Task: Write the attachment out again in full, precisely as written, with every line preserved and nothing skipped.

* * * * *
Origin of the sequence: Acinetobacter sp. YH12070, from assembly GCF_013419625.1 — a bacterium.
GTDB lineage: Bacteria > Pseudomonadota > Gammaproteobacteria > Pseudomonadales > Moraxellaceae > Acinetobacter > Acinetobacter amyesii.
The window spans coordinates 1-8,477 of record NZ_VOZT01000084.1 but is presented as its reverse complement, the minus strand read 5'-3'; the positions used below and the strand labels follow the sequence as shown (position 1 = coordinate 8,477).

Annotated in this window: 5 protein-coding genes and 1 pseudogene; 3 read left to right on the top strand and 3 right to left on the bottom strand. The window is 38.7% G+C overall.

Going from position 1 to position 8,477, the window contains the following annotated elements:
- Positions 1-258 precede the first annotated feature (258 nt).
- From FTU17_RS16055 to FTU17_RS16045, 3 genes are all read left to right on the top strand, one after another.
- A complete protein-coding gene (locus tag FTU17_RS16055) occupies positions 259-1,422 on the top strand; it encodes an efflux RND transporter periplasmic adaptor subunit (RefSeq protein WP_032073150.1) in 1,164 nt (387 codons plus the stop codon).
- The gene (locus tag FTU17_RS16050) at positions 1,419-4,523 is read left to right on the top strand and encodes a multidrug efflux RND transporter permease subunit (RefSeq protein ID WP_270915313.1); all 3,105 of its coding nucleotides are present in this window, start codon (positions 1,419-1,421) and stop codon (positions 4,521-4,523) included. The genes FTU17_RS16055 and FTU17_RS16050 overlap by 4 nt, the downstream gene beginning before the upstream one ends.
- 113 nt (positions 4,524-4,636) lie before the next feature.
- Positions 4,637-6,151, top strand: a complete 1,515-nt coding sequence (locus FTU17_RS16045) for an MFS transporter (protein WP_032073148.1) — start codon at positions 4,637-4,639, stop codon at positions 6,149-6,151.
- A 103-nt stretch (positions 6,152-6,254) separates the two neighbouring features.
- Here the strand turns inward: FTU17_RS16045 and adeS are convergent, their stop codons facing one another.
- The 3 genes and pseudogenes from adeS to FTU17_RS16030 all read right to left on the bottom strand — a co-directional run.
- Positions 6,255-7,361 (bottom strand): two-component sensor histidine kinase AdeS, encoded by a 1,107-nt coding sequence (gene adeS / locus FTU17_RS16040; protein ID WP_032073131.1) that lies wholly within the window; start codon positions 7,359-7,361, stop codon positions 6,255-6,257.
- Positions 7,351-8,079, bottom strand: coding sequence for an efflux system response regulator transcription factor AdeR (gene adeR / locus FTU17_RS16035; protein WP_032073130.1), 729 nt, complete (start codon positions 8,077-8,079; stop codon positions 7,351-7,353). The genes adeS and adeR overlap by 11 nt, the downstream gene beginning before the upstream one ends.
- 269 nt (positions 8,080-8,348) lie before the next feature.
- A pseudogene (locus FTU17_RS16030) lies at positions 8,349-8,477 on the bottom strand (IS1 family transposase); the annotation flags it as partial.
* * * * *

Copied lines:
Origin of the sequence: Acinetobacter sp. YH12070, from assembly GCF_013419625.1 — a bacterium.
GTDB lineage: Bacteria > Pseudomonadota > Gammaproteobacteria > Pseudomonadales > Moraxellaceae > Acinetobacter > Acinetobacter amyesii.
The window spans coordinates 1-8,477 of record NZ_VOZT01000084.1 but is presented as its reverse complement, the minus strand read 5'-3'; the positions used below and the strand labels follow the sequence as shown (position 1 = coordinate 8,477).

Annotated in this window: 5 protein-coding genes and 1 pseudogene; 3 read left to right on the top strand and 3 right to left on the bottom strand. The window is 38.7% G+C overall.

Going from position 1 to position 8,477, the window contains the following annotated elements:
- Positions 1-258 precede the first annotated feature (258 nt).
- From FTU17_RS16055 to FTU17_RS16045, 3 genes are all read left to right on the top strand, one after another.
- A complete protein-coding gene (locus tag FTU17_RS16055) occupies positions 259-1,422 on the top strand; it encodes an efflux RND transporter periplasmic adaptor subunit (RefSeq protein WP_032073150.1) in 1,164 nt (387 codons plus the stop codon).
- The gene (locus tag FTU17_RS16050) at positions 1,419-4,523 is read left to right on the top strand and encodes a multidrug efflux RND transporter permease subunit (RefSeq protein ID WP_270915313.1); all 3,105 of its coding nucleotides are present in this window, start codon (positions 1,419-1,421) and stop codon (positions 4,521-4,523) included. The genes FTU17_RS16055 and FTU17_RS16050 overlap by 4 nt, the downstream gene beginning before the upstream one ends.
- 113 nt (positions 4,524-4,636) lie before the next feature.
- Positions 4,637-6,151, top strand: a complete 1,515-nt coding sequence (locus FTU17_RS16045) for an MFS transporter (protein WP_032073148.1) — start codon at positions 4,637-4,639, stop codon at positions 6,149-6,151.
- A 103-nt stretch (positions 6,152-6,254) separates the two neighbouring features.
- Here the strand turns inward: FTU17_RS16045 and adeS are convergent, their stop codons facing one another.
- The 3 genes and pseudogenes from adeS to FTU17_RS16030 all read right to left on the bottom strand — a co-directional run.
- Positions 6,255-7,361 (bottom strand): two-component sensor histidine kinase AdeS, encoded by a 1,107-nt coding sequence (gene adeS / locus FTU17_RS16040; protein ID WP_032073131.1) that lies wholly within the window; start codon positions 7,359-7,361, stop codon positions 6,255-6,257.
- Positions 7,351-8,079, bottom strand: coding sequence for an efflux system response regulator transcription factor AdeR (gene adeR / locus FTU17_RS16035; protein WP_032073130.1), 729 nt, complete (start codon positions 8,077-8,079; stop codon positions 7,351-7,353). The genes adeS and adeR overlap by 11 nt, the downstream gene beginning before the upstream one ends.
- 269 nt (positions 8,080-8,348) lie before the next feature.
- A pseudogene (locus FTU17_RS16030) lies at positions 8,349-8,477 on the bottom strand (IS1 family transposase); the annotation flags it as partial.